The title draws attention to the importance of colour in this brilliant novel and how brighter colours are linked to the experience of liberation that characters achieve at various points. For example, when Kate goes with Celie shopping for a new dress, note the way in which the only options for colour are very drab. However, when Celie and Sofia make a quilt together they use the bright yellow fabric from Shug's dress. Lastly, the colour purple is explicitly related to Celie's religious understanding of God when she marvelled about the fact that she never noticed the wonders of God's creation, such as "the colour purple":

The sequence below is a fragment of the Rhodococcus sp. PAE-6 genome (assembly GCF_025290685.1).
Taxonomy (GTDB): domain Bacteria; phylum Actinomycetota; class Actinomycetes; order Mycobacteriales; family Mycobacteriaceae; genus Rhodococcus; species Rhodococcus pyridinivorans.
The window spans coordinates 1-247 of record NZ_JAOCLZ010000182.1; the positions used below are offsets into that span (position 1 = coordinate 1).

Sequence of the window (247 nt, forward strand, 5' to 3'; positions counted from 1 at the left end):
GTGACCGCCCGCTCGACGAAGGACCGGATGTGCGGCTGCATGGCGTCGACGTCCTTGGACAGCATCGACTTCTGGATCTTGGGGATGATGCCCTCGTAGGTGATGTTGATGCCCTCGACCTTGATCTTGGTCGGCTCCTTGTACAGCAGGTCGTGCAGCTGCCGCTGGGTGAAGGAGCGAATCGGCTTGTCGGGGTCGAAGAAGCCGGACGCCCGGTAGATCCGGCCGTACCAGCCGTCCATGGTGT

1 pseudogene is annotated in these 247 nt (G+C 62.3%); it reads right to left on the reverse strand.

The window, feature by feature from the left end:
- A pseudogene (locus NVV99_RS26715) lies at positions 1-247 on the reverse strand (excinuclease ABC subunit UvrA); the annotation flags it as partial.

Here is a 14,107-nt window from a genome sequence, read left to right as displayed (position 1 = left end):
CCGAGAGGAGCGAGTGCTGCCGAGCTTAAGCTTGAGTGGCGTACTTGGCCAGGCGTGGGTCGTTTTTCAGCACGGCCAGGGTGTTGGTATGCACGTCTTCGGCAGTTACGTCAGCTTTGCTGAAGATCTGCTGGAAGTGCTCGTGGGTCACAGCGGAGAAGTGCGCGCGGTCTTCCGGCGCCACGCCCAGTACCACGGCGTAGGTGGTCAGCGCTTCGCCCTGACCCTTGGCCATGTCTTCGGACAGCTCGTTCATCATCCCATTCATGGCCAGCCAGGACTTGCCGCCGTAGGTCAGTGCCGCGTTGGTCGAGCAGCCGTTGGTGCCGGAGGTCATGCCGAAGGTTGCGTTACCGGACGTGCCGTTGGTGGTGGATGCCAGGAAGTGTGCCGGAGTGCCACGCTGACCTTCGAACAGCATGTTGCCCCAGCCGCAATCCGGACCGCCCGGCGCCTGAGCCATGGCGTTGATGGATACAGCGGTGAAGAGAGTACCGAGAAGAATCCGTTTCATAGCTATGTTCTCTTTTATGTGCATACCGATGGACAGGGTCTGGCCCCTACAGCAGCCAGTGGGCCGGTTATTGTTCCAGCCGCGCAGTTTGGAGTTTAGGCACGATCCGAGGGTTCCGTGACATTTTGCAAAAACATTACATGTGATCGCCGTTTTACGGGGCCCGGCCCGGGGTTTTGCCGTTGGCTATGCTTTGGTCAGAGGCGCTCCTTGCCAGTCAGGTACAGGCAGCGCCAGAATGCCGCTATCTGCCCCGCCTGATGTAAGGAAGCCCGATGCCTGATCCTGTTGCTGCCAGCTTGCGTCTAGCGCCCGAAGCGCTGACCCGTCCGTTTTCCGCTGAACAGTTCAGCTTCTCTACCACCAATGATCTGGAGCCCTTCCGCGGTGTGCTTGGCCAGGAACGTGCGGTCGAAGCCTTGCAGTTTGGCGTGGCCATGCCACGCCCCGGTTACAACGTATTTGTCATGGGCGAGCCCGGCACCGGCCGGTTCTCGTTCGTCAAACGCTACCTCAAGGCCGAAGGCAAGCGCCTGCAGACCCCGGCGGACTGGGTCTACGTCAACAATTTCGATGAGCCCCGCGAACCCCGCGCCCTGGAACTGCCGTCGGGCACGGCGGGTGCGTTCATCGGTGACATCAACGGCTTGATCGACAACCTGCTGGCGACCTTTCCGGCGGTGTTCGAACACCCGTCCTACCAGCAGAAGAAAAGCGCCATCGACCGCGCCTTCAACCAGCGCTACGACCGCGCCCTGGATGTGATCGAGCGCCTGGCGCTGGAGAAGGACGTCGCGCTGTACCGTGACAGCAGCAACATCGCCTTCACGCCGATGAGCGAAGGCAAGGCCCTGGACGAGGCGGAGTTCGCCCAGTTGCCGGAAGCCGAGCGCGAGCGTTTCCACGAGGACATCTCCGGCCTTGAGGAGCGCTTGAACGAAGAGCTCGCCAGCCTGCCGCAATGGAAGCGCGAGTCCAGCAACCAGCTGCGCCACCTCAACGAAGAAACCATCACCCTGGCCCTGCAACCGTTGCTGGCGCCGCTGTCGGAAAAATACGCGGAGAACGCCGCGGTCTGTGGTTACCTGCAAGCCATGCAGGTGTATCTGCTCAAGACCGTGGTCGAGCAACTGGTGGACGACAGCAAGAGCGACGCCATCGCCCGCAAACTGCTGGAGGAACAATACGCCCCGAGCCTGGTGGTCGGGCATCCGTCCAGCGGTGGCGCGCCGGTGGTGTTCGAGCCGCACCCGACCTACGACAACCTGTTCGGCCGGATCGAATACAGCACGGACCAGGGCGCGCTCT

Well, us talk and talk about God, but I’m still adrift. Trying to chase that old white man out of my head. I been so busy thinking bout him I never truly notice nothing God make. Not a blade of corn (how it do that?) not the color purple (where it come from?). . . .
Through such thoughts Celie is able to reimagine her concept of God and not see him as a white male who oppresses her but rather as an entity who can be a source of wonder and marvels, as expressed through his creation and nature.